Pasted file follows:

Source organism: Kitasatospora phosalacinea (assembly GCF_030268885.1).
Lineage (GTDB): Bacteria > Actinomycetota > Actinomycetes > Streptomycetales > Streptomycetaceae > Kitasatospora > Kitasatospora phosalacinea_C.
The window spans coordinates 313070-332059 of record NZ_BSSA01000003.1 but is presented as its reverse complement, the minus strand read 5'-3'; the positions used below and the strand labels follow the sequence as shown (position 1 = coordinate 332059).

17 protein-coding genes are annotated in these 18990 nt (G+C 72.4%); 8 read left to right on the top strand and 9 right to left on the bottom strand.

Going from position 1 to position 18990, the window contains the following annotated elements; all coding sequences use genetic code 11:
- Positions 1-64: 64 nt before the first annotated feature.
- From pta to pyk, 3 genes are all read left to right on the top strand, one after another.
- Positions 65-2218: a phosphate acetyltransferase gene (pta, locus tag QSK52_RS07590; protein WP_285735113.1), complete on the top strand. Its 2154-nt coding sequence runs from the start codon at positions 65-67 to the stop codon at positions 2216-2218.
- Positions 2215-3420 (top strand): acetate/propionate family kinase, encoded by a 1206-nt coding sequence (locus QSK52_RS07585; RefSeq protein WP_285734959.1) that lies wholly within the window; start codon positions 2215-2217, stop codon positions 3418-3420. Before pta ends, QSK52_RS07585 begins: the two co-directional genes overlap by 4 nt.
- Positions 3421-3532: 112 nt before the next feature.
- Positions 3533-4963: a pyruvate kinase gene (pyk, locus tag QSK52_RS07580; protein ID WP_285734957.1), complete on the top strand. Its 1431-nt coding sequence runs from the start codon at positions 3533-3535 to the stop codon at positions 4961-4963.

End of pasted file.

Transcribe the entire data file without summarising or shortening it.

Source organism: Kitasatospora phosalacinea (assembly GCF_030268885.1).
Lineage (GTDB): Bacteria > Actinomycetota > Actinomycetes > Streptomycetales > Streptomycetaceae > Kitasatospora > Kitasatospora phosalacinea_C.
The window spans coordinates 313070-332059 of record NZ_BSSA01000003.1 but is presented as its reverse complement, the minus strand read 5'-3'; the positions used below and the strand labels follow the sequence as shown (position 1 = coordinate 332059).

17 protein-coding genes are annotated in these 18990 nt (G+C 72.4%); 8 read left to right on the top strand and 9 right to left on the bottom strand.

Going from position 1 to position 18990, the window contains the following annotated elements; all coding sequences use genetic code 11:
- Positions 1-64: 64 nt before the first annotated feature.
- From pta to pyk, 3 genes are all read left to right on the top strand, one after another.
- Positions 65-2218: a phosphate acetyltransferase gene (pta, locus tag QSK52_RS07590; protein WP_285735113.1), complete on the top strand. Its 2154-nt coding sequence runs from the start codon at positions 65-67 to the stop codon at positions 2216-2218.
- Positions 2215-3420 (top strand): acetate/propionate family kinase, encoded by a 1206-nt coding sequence (locus QSK52_RS07585; RefSeq protein WP_285734959.1) that lies wholly within the window; start codon positions 2215-2217, stop codon positions 3418-3420. Before pta ends, QSK52_RS07585 begins: the two co-directional genes overlap by 4 nt.
- Positions 3421-3532: 112 nt before the next feature.
- Positions 3533-4963: a pyruvate kinase gene (pyk, locus tag QSK52_RS07580; protein ID WP_285734957.1), complete on the top strand. Its 1431-nt coding sequence runs from the start codon at positions 3533-3535 to the stop codon at positions 4961-4963.